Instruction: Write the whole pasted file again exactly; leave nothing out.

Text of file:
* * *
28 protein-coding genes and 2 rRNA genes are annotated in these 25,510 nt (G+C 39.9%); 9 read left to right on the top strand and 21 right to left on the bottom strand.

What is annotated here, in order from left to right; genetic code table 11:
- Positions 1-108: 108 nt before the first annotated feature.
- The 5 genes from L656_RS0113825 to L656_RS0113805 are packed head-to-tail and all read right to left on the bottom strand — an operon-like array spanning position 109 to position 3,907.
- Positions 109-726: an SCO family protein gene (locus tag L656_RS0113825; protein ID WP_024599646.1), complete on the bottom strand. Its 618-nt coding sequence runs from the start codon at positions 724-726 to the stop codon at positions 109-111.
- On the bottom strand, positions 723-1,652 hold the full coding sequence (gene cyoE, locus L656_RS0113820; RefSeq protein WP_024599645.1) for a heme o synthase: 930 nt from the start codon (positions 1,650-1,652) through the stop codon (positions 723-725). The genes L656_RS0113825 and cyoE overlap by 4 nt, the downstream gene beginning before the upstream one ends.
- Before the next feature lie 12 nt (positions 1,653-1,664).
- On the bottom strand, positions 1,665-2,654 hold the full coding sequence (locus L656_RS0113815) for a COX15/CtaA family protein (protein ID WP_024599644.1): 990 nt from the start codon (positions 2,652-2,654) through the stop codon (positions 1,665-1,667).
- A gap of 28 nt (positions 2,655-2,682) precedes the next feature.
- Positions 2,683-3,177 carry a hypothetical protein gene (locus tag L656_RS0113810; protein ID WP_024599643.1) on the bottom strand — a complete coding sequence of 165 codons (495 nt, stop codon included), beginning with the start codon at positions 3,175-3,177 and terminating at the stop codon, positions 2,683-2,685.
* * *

28 protein-coding genes and 2 rRNA genes are annotated in these 25,510 nt (G+C 39.9%); 9 read left to right on the top strand and 21 right to left on the bottom strand.

What is annotated here, in order from left to right; genetic code table 11:
- Positions 1-108: 108 nt before the first annotated feature.
- The 5 genes from L656_RS0113825 to L656_RS0113805 are packed head-to-tail and all read right to left on the bottom strand — an operon-like array spanning position 109 to position 3,907.
- Positions 109-726: an SCO family protein gene (locus tag L656_RS0113825; protein ID WP_024599646.1), complete on the bottom strand. Its 618-nt coding sequence runs from the start codon at positions 724-726 to the stop codon at positions 109-111.
- On the bottom strand, positions 723-1,652 hold the full coding sequence (gene cyoE, locus L656_RS0113820; RefSeq protein WP_024599645.1) for a heme o synthase: 930 nt from the start codon (positions 1,650-1,652) through the stop codon (positions 723-725). The genes L656_RS0113825 and cyoE overlap by 4 nt, the downstream gene beginning before the upstream one ends.
- Before the next feature lie 12 nt (positions 1,653-1,664).
- On the bottom strand, positions 1,665-2,654 hold the full coding sequence (locus L656_RS0113815) for a COX15/CtaA family protein (protein ID WP_024599644.1): 990 nt from the start codon (positions 2,652-2,654) through the stop codon (positions 1,665-1,667).
- A gap of 28 nt (positions 2,655-2,682) precedes the next feature.
- Positions 2,683-3,177 carry a hypothetical protein gene (locus tag L656_RS0113810; protein ID WP_024599643.1) on the bottom strand — a complete coding sequence of 165 codons (495 nt, stop codon included), beginning with the start codon at positions 3,175-3,177 and terminating at the stop codon, positions 2,683-2,685.